home | what's new | other sitescontact | about

 

 

Word Gems 

exploring self-realization, sacred personhood, and full humanity


 

The Purpose of Evil

Part I

 


 

return to the previous page

 

Is Evil necessary? Could I not have learned necessary lessons by living in a less severe world? 

At present I have no answers which satisfy completely. But I am consoled somewhat as I learn of the wonders of the afterlife. If the experiences here are necessary to enjoy life there, it will be worth it after all.

The story of The Little Soul comes to mind:

 

Once upon no time there was a Little Soul who said to God, "I know who I am!"
 
And God said, "That's wonderful! Who are you?" 
 
And the Little Soul shouted, "I am the Light!" God smiled a big smile. "That's right!" ... "You are the Light" ...
 
But soon, knowing who it was, was not enough. The Little Soul felt stirrings inside, and now wanted to be who it was.
 
"I want to see what that feels like! [to be the Light]" cried the Little Soul ...

The Little Soul could not truly know the Light without also experiencing the Darkness. He could not really know Hot without feeling the Cold; and so on.

It seems to me that we, in our immaturity, cannot truly know Love and Goodness without first experiencing Evil. I think the allegorical account of Adam and Eve in the Garden with the Tree of the Knowledge of Good and Evil is meant to offer this lesson. I notice that it's not just "the tree of good and evil" but "the knowledge of good and evil"!

 

Silver Birch: "Life is always a polarity. If there were no darkness there would be no light. If there were no trouble there could never be any peace. If the sun always shone you would not appreciate it. You have to learn sometimes through conditions that seem a nuisance. One day you will look back and say, "We learned our best lessons not when the sun was shining, but when the storm was at its greatest, when the thunder roared, the lightning flashed, the clouds obscured the sun and all seemed dark and hopeless". It is only when the soul is in adversity that some of its greatest possibilities can be realized… If you knock on a door and it does not open, do not push. If you push the door gently and it opens, that is for you."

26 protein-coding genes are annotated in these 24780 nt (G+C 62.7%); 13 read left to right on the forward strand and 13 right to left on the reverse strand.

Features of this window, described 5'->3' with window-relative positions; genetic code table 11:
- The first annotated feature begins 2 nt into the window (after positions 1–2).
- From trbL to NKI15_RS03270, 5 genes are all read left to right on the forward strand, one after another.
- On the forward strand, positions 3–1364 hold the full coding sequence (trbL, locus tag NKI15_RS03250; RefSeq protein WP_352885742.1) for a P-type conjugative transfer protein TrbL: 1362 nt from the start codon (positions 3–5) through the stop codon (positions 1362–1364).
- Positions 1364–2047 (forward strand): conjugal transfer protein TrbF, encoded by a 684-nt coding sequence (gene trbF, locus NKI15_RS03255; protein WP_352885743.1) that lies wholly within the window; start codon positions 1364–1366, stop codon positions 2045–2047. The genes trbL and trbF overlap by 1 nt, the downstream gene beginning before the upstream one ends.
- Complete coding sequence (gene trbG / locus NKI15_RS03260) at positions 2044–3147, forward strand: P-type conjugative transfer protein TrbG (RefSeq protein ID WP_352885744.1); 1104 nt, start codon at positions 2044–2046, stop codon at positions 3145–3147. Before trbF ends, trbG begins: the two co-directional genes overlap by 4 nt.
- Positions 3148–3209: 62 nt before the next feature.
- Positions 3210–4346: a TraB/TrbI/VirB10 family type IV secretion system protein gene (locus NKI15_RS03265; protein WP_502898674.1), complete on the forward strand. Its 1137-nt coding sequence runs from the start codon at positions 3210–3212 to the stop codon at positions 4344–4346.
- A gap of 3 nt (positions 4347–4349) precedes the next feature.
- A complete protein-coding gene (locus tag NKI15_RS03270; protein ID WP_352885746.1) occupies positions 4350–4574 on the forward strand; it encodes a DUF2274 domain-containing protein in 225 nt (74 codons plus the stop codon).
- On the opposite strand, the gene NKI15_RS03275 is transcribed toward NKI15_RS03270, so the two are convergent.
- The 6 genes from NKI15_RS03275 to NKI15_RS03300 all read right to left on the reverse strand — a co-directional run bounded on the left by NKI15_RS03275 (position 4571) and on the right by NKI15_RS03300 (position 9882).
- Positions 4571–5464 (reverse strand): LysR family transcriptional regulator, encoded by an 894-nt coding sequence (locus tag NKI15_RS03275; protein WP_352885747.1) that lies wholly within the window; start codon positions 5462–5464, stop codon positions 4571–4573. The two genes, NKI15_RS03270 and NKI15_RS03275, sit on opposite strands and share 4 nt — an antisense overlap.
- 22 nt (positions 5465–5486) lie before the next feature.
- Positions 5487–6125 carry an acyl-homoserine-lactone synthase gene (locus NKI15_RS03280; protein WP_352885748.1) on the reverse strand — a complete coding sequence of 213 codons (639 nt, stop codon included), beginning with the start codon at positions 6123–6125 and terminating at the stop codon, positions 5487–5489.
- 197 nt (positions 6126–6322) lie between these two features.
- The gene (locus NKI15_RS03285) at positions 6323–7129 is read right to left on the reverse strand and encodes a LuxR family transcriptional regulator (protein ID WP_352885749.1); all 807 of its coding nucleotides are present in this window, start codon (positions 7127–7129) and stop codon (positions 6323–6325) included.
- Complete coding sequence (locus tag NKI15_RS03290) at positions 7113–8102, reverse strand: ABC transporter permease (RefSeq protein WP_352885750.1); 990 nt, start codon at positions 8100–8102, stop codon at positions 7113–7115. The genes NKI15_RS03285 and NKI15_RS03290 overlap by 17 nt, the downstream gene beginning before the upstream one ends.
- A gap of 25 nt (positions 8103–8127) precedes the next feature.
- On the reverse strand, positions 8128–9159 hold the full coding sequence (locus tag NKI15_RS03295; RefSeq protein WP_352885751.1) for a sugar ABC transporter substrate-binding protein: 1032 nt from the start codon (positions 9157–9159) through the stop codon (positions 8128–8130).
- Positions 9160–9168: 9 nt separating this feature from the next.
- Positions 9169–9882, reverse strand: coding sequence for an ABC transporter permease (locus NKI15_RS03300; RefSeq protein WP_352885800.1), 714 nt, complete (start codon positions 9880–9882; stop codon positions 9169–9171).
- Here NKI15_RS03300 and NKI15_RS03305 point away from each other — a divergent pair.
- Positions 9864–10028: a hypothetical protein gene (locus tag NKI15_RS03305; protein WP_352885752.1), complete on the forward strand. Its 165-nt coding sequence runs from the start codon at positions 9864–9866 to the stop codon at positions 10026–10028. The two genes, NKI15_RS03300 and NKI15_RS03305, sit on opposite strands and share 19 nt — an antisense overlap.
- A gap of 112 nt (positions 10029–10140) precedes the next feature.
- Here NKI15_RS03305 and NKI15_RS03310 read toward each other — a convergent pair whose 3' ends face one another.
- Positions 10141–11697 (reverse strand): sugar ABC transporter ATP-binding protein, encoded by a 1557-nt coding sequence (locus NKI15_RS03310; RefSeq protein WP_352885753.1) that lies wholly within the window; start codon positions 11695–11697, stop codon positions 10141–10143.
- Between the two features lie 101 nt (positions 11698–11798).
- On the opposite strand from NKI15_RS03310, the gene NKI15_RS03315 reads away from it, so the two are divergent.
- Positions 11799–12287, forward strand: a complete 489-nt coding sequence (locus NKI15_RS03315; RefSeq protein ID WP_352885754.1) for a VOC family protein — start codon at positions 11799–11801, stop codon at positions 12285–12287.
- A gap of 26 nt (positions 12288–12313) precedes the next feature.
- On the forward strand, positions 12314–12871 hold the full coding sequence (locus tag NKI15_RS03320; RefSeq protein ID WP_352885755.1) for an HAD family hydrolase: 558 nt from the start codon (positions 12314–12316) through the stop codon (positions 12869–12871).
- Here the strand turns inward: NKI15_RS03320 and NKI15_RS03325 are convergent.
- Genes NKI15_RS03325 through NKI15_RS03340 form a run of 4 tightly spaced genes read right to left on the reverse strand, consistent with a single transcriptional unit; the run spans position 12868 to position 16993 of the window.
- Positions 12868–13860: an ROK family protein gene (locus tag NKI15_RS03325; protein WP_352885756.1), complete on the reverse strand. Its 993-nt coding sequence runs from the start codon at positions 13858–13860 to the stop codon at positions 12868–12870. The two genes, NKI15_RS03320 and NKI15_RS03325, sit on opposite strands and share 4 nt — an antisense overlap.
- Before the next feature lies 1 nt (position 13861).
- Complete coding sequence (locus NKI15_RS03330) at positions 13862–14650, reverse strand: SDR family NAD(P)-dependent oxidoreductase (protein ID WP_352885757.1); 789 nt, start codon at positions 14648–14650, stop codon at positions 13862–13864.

We are required to make choices in this world; inevitably, some of them will be hurtful ones - but, in the process we shall acquire a depth of understanding and wisdom, which, we trust, will allow us to live life fully in all coming levels of existence and dimensions.

Maybe our last experience as we leave this world will become a metaphor of our mission here: The way to the Light is through a Dark tunnel.

Emerson: "Every evil to which we do not succumb is a benefactor. As the Sandwich Islander believes that the strength and valor of the enemy he kills passes into himself, so we gain the strength of the temptation we resist."
 
Eckhart Tolle: "Accept whatever comes to you woven in the pattern of your destiny, for what could more aptly fit your needs?" This was written 2000 years ago by Marcus Aurelius, one of those exceedingly rare humans who possessed worldly power as well as wisdom. It seems that most people need to experience a great deal of suffering before they will relinquish resistance and accept - before they will forgive. As soon as they do, one of the greatest miracles happens: the awakening of Being-consciousness through what appears as evil, the transmutation of suffering into inner peace. The ultimate effect of all the evil and suffering in the world is that it will force humans into realizing who they are beyond name and form. Thus, what we perceive as evil from our limited perspective is actually part of the higher good that has no opposite. This, however, does not become true for you except through forgiveness. Until that happens, evil has not been redeemed and therefore remains evil."
 
Tom Brown, Jr: "Evil can be a teacher, if you look at the wisdom of its negative power."

There is a Kabbalistic tradition such that Satan is viewed as a loyal son of God. I think this is an excellent allegorical explanation of apparent Evil as but a form of blessing from God, that which will yet develop and unfold our souls to become fully mature sons and daughters of the Divine.

 

 

Flashes Of Light From Spirit-Land (1872), by J. H. Conant, channeled information: 

Do you suppose you would appreciate the joys of what you call heaven, the heaven of the spirit-world, if you had always passed through a sort of an easy, free life here? Why, no... They who have been crushed under the wheels of adversity are the souls who know how to enjoy heaven. Why, I am only sorry I did not have more adversity when here. I am only sorry I did not drink deeper of the cup of bitterness, because if I had I should have a keener relish for the joys of heaven. My relish is very keen now, but it would have been enhanced a hundred fold if I had only suffered more when here. That is why the returning spirits always tell you that though they suffered much here, they cannot afford to part with the remembrance of it - they are very glad to have passed through it... What would you know about good, fine, pleasant weather, if there were no storms? You would weary of it very soon. What would you know about appreciating the sunshine, if there were no clouds that passed over the sun's face? Why, I think the [mythical] devil is one of our very best friends, and instead of putting horns and hoofs to him, we ought to array him in garments of light, and call him what God calls him - very good!

 

 

 

 

Editor's last word: